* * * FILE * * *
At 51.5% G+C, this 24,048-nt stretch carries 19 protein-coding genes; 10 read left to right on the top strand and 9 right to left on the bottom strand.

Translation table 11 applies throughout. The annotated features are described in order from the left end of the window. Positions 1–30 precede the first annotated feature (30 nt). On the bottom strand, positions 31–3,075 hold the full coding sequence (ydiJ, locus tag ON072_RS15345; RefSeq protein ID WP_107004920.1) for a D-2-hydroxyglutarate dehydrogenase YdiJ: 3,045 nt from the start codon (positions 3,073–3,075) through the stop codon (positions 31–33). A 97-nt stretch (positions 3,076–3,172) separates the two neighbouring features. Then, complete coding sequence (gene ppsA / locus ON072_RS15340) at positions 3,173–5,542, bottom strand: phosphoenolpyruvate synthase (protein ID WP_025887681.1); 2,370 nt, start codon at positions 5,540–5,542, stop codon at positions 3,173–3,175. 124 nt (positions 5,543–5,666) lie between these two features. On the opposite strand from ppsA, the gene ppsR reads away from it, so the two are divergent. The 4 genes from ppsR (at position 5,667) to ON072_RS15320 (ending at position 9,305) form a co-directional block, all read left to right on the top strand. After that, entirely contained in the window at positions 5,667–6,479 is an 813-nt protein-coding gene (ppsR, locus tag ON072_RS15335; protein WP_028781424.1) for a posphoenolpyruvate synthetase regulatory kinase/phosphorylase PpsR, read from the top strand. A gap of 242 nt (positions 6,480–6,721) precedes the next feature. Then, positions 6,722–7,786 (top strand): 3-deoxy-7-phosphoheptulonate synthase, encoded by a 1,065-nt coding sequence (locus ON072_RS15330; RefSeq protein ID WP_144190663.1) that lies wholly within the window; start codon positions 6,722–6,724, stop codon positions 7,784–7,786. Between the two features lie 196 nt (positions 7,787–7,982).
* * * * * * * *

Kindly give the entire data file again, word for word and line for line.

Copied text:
At 51.5% G+C, this 24,048-nt stretch carries 19 protein-coding genes; 10 read left to right on the top strand and 9 right to left on the bottom strand.

Translation table 11 applies throughout. The annotated features are described in order from the left end of the window. Positions 1–30 precede the first annotated feature (30 nt). On the bottom strand, positions 31–3,075 hold the full coding sequence (ydiJ, locus tag ON072_RS15345; RefSeq protein ID WP_107004920.1) for a D-2-hydroxyglutarate dehydrogenase YdiJ: 3,045 nt from the start codon (positions 3,073–3,075) through the stop codon (positions 31–33). A 97-nt stretch (positions 3,076–3,172) separates the two neighbouring features. Then, complete coding sequence (gene ppsA / locus ON072_RS15340) at positions 3,173–5,542, bottom strand: phosphoenolpyruvate synthase (protein ID WP_025887681.1); 2,370 nt, start codon at positions 5,540–5,542, stop codon at positions 3,173–3,175. 124 nt (positions 5,543–5,666) lie between these two features. On the opposite strand from ppsA, the gene ppsR reads away from it, so the two are divergent. The 4 genes from ppsR (at position 5,667) to ON072_RS15320 (ending at position 9,305) form a co-directional block, all read left to right on the top strand. After that, entirely contained in the window at positions 5,667–6,479 is an 813-nt protein-coding gene (ppsR, locus tag ON072_RS15335; protein WP_028781424.1) for a posphoenolpyruvate synthetase regulatory kinase/phosphorylase PpsR, read from the top strand. A gap of 242 nt (positions 6,480–6,721) precedes the next feature. Then, positions 6,722–7,786 (top strand): 3-deoxy-7-phosphoheptulonate synthase, encoded by a 1,065-nt coding sequence (locus ON072_RS15330; RefSeq protein ID WP_144190663.1) that lies wholly within the window; start codon positions 6,722–6,724, stop codon positions 7,784–7,786. Between the two features lie 196 nt (positions 7,787–7,982).